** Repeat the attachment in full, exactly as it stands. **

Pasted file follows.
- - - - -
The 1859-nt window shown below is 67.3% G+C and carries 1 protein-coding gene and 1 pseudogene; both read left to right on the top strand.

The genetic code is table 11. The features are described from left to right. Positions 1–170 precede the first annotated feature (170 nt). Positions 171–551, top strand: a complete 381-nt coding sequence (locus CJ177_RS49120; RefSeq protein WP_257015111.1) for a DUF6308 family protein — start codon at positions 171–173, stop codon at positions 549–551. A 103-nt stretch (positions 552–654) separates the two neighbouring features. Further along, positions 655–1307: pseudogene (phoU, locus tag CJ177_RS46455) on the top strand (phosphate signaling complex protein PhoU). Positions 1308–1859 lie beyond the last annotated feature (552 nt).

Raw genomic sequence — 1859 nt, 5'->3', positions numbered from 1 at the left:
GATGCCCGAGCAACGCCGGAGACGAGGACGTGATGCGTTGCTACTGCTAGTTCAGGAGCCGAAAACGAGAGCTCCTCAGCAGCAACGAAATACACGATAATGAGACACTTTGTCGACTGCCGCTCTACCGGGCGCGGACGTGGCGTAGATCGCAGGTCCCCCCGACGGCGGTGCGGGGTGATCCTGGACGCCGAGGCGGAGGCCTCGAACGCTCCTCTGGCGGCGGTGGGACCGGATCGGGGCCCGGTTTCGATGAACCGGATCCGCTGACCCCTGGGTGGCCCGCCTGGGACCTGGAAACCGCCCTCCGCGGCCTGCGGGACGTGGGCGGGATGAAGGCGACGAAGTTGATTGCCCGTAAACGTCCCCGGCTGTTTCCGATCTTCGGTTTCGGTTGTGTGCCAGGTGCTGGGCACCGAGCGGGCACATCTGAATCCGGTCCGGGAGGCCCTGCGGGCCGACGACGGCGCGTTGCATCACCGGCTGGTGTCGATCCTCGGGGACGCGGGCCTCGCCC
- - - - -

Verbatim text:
The 1859-nt window shown below is 67.3% G+C and carries 1 protein-coding gene and 1 pseudogene; both read left to right on the top strand.

The genetic code is table 11. The features are described from left to right. Positions 1–170 precede the first annotated feature (170 nt). Positions 171–551, top strand: a complete 381-nt coding sequence (locus CJ177_RS49120; RefSeq protein WP_257015111.1) for a DUF6308 family protein — start codon at positions 171–173, stop codon at positions 549–551. A 103-nt stretch (positions 552–654) separates the two neighbouring features. Further along, positions 655–1307: pseudogene (phoU, locus tag CJ177_RS46455) on the top strand (phosphate signaling complex protein PhoU). Positions 1308–1859 lie beyond the last annotated feature (552 nt).

Raw genomic sequence — 1859 nt, 5'->3', positions numbered from 1 at the left:
GATGCCCGAGCAACGCCGGAGACGAGGACGTGATGCGTTGCTACTGCTAGTTCAGGAGCCGAAAACGAGAGCTCCTCAGCAGCAACGAAATACACGATAATGAGACACTTTGTCGACTGCCGCTCTACCGGGCGCGGACGTGGCGTAGATCGCAGGTCCCCCCGACGGCGGTGCGGGGTGATCCTGGACGCCGAGGCGGAGGCCTCGAACGCTCCTCTGGCGGCGGTGGGACCGGATCGGGGCCCGGTTTCGATGAACCGGATCCGCTGACCCCTGGGTGGCCCGCCTGGGACCTGGAAACCGCCCTCCGCGGCCTGCGGGACGTGGGCGGGATGAAGGCGACGAAGTTGATTGCCCGTAAACGTCCCCGGCTGTTTCCGATCTTCGGTTTCGGTTGTGTGCCAGGTGCTGGGCACCGAGCGGGCACATCTGAATCCGGTCCGGGAGGCCCTGCGGGCCGACGACGGCGCGTTGCATCACCGGCTGGTGTCGATCCTCGGGGACGCGGGCCTCGCCC